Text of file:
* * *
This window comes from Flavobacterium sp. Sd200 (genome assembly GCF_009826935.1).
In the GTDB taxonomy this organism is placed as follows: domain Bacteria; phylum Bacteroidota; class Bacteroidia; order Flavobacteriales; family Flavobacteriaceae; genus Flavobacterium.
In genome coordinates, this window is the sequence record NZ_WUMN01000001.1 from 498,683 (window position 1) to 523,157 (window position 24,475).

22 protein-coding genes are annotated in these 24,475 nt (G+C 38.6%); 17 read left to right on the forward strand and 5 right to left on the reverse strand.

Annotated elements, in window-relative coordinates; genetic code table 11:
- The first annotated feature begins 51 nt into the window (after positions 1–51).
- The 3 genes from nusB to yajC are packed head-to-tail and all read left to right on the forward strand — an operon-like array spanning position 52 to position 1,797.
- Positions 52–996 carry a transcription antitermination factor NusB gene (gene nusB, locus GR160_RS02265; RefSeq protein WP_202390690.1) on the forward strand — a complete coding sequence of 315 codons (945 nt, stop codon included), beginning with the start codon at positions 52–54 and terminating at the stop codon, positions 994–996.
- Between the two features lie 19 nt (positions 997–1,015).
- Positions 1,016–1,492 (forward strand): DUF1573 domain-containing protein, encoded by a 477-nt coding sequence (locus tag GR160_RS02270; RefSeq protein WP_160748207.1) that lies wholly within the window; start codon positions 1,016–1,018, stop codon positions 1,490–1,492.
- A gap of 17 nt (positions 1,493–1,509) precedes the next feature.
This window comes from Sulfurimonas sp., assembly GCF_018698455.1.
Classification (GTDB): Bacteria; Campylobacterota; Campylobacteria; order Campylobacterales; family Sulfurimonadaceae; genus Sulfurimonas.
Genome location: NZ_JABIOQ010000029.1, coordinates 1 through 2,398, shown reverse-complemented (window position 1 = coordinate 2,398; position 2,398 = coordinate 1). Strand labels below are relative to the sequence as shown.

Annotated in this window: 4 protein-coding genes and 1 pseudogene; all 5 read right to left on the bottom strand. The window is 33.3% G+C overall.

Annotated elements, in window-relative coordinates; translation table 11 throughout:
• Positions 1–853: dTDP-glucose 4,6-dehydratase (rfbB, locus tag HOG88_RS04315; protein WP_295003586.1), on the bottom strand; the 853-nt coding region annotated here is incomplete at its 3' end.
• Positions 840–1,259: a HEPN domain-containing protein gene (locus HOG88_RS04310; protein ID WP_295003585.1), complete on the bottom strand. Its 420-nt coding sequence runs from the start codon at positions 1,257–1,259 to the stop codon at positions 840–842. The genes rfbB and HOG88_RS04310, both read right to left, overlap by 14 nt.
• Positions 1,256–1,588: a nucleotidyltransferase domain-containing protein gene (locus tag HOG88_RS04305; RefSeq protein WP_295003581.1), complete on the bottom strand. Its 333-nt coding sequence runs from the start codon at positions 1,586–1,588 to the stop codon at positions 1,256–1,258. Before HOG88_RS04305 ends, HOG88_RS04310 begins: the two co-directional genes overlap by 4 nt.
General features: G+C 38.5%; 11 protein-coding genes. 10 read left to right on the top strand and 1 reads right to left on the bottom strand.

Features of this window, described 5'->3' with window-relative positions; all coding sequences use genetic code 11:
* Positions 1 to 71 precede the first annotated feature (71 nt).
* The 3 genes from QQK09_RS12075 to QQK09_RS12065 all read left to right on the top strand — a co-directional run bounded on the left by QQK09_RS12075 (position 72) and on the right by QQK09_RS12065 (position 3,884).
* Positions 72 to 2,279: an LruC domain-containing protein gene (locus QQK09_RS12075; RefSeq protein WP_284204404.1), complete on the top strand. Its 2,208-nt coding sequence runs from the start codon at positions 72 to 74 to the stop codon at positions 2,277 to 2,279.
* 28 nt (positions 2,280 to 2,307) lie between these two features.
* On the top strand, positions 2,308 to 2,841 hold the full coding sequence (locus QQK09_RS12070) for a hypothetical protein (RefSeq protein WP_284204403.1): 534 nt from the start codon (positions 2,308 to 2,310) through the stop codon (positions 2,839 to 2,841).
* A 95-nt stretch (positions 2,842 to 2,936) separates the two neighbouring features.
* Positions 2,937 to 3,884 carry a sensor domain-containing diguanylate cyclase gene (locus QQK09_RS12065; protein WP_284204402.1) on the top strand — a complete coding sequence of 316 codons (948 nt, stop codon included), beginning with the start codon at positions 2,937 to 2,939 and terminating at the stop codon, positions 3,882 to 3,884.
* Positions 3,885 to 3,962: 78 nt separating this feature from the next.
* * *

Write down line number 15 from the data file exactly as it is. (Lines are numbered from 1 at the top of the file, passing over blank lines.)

Annotated in this window: 4 protein-coding genes and 1 pseudogene; all 5 read right to left on the bottom strand. The window is 33.3% G+C overall.